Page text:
LM Bifurcation PCI remains a topic of great interest in our fraternity of Interventional Cardiology. Endless debate between PCI and CABG in patients with left main and multivessel disease fuels interest in evolving strategies to improve PCI outcomes. Two recent trial publications have shed further light on our understanding.
A recent subgroup analysis of EXCEL Trial reported outcomes of LM PCI vs CABG according to lesion site: Either distal LM bifurcation or ostial/shaft lesion. Total of 1852 patients were evaluated in the study with 84.2% with distal bifurcation and 15.8% ostial/shaft left main disease. It is important to note that EXCEL enrolled patients with low to intermediate SYNTAX score of ≤ 32.
At three year follow up, patients with distal left main disease have similar death, MI or stoke whether treated with PCI or CABG (15.6% vs 14.9% or 1.07,95% CI 081-1.42, P=0.80). Similarly, patients with ostial/shaft left main disease also exhibited no difference between PCI or CABG. However, rate of ischemia driven revascularization at three years was twice as high in PCI arm compared to CABG in distal LM group (13.2% vs 7.2%, OR 2.00, 95% CI 1.41-2.85, P=0.0002). Conversely, patients with ostial and shaft left main disease did not exhibit higher rate of revascularization compared to CABG. Not surprisingly, non LM disease extent had impact on outcomes. Patients with SYNTAX score > 32, composite of death, MI, stroke or ischemia revascularization was worse with PCI. (Distal LM and SYNTAX > 32: PCI 25.5% vs CABG 14.5% P=0.008)
Outside of US, especially in Asia, PCI is practiced as preferred strategy for ostial/shaft LM disease already and perhaps these findings may have impact on guideline writers in western hemisphere about expansion of indication. However, technique used for distal LM bifurcation PCI was not reported.
However, another study reporting from two multicenter real-world registries of 1353 patients evaluated impact of generation of DES and one vs two stent bifurcation techniques on long term outcomes of LMCA PCI. The primary endpoint was cardiac death or MI, stent thrombosis and TVR at three year follow up. As expected single stent strategy and current generation DES has better outcomes. Specifically, stent strategy one vs two (4.7% vs 18.6 %, HR 3.71, CI 2.55 to 5.39, P < 0.001); Current vs Early generation DES (4.6% vs 10.9%, HR 0.55, 95% CI 0.34 to 0.89, P = 0.014) Importantly, CKD and pre-PCI SB diameter stenosis > 50 % were independent predictors of MACE in current generation DES arm.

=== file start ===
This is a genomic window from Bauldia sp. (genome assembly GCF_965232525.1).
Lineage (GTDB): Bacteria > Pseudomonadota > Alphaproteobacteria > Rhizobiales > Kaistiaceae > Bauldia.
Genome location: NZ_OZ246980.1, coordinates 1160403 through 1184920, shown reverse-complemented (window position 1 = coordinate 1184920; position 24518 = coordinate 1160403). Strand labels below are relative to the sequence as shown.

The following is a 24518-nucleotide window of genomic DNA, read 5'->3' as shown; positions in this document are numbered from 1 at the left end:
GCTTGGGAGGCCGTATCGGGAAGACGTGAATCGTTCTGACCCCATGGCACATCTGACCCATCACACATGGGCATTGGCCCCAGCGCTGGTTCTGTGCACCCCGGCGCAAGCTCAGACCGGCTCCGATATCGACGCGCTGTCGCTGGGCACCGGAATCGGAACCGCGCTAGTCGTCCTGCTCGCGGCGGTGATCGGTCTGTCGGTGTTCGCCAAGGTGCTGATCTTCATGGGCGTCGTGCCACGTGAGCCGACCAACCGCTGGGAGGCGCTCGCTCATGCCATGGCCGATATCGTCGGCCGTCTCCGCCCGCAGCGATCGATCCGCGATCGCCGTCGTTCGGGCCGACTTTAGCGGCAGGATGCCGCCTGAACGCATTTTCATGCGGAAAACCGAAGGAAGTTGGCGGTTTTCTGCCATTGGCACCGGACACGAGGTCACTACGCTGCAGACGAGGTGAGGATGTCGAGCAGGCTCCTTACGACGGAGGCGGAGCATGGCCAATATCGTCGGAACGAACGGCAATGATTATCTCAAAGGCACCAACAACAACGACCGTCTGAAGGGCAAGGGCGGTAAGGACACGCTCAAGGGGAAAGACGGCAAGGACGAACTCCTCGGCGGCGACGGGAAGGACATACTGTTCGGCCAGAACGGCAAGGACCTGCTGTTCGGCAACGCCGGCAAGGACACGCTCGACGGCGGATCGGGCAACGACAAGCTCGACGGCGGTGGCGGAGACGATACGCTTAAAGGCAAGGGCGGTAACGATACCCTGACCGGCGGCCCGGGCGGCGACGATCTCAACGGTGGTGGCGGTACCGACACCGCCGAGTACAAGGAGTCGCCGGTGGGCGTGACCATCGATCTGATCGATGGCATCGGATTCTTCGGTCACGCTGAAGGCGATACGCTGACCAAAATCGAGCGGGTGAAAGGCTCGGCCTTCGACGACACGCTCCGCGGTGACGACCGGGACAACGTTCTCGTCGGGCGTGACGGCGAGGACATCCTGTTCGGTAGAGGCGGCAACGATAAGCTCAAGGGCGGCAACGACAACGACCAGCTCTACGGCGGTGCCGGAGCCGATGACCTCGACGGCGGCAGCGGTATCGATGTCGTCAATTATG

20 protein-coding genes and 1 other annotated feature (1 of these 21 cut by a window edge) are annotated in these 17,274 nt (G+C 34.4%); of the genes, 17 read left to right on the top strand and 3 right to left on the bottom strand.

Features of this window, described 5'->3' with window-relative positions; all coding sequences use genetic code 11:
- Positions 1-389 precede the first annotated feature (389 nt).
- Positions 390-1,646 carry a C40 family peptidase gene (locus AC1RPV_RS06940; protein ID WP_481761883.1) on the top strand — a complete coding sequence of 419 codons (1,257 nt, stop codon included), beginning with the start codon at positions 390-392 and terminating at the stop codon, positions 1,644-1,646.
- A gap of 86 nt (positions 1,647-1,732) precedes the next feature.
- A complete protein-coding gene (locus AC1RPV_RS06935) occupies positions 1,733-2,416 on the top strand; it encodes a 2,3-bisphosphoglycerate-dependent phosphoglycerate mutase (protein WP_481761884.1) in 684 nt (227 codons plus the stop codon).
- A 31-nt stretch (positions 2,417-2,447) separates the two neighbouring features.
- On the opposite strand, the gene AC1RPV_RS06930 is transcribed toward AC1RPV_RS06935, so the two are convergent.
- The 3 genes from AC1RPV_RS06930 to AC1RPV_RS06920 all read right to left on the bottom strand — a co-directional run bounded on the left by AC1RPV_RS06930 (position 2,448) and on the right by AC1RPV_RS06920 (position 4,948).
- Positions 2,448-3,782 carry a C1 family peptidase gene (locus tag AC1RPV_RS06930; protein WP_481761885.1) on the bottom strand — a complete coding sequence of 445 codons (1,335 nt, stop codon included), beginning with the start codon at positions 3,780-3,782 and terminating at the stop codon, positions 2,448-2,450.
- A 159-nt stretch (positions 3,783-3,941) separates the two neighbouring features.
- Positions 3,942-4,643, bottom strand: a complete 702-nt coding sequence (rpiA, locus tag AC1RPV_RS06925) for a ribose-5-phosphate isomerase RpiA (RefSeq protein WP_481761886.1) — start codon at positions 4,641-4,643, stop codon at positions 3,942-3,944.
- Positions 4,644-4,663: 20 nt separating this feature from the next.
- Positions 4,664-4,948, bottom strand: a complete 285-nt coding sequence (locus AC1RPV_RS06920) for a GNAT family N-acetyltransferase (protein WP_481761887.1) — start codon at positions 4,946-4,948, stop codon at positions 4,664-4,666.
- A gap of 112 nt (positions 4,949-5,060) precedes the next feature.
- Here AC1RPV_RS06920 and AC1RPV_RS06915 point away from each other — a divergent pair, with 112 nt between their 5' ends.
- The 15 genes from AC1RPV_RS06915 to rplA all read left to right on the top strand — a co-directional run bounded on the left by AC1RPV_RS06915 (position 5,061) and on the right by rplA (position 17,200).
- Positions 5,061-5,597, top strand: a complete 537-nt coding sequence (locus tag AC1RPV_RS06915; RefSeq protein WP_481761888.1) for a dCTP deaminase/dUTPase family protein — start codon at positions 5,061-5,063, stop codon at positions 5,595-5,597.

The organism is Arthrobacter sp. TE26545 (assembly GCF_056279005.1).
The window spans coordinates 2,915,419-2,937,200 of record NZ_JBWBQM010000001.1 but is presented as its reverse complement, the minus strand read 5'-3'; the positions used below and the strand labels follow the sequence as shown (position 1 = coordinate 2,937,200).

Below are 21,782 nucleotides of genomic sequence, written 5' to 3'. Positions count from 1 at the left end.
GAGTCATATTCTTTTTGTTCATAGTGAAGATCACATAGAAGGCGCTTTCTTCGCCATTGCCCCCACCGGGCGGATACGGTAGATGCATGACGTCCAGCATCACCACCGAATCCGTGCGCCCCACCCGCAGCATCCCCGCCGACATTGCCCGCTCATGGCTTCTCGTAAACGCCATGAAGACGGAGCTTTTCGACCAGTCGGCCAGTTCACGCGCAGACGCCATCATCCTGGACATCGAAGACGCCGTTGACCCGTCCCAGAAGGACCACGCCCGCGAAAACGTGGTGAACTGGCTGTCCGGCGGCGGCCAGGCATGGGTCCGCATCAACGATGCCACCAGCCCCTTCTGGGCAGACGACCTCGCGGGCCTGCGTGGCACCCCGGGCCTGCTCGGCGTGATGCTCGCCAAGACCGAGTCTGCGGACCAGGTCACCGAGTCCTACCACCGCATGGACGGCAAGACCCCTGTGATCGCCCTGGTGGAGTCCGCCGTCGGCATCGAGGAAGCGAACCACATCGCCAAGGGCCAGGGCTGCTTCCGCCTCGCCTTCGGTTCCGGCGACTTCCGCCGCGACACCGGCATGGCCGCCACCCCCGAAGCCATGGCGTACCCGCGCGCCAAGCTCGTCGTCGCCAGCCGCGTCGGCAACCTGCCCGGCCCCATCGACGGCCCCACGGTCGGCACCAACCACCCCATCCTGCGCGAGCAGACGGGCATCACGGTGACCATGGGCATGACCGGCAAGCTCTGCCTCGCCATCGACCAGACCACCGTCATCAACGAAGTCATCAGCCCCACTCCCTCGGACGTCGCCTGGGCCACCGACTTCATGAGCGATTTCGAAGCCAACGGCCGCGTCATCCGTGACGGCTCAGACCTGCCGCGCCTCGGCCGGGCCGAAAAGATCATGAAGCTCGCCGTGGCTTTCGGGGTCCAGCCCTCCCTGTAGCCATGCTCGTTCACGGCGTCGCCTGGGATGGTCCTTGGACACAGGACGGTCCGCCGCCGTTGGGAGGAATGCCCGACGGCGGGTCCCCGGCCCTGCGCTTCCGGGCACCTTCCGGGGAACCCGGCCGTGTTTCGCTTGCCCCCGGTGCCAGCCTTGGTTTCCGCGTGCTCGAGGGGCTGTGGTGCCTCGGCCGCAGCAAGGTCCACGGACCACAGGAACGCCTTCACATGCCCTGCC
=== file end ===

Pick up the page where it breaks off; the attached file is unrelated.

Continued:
Moreover, the difference in outcome was mainly seen in patients with early generation DES. It is critical to note that number of patients treated with two stents in current generation DES arm was very small. Also, no finer techniques such as POT or FKB was taken into account. In summary, what we have learned from both studies is that we should always use current generation DES, with single stent strategy as preferred technique. The bigger question is how we can improve on this further?
This year at C3, in partnership with European Bifurcation Club, we explored finer techniques for LMCA PCI. Dr. Junya Shite from Kobe, Japan, presented data from 3DOCT registry demonstrating impressive impact on repeat revascularization in LMT distal bifurcation PCI.
For 2019, we will again we bring back the deep dive into LMT treatment, especially targeting critical issue of how we reduce TLR at long term in distal LM bifurcation. My opinion, after performing hundreds of distal LM PCI for almost two decades, is that multiple important steps impact long term outcome of these patients including precision techniques and best medical therapy.
In 2019 at C3, we will once again have world experts on bifurcation all together in one platform. This includes; current president of EBC, Dr. Goran Stankovic, Dr. Junya Shite and Yoshinobu Murasato from Japan, Francesco Burzotta and Imad Sheiban from Italy, Yves Louvard from France along with North American experts. We will debate the best techniques and review the expert opinions for LM PCI. Please mark your calendar for June 23-26, 2019 – you do not want to miss this event!
By, Rajesh Dave, MD, FACC, FSCAI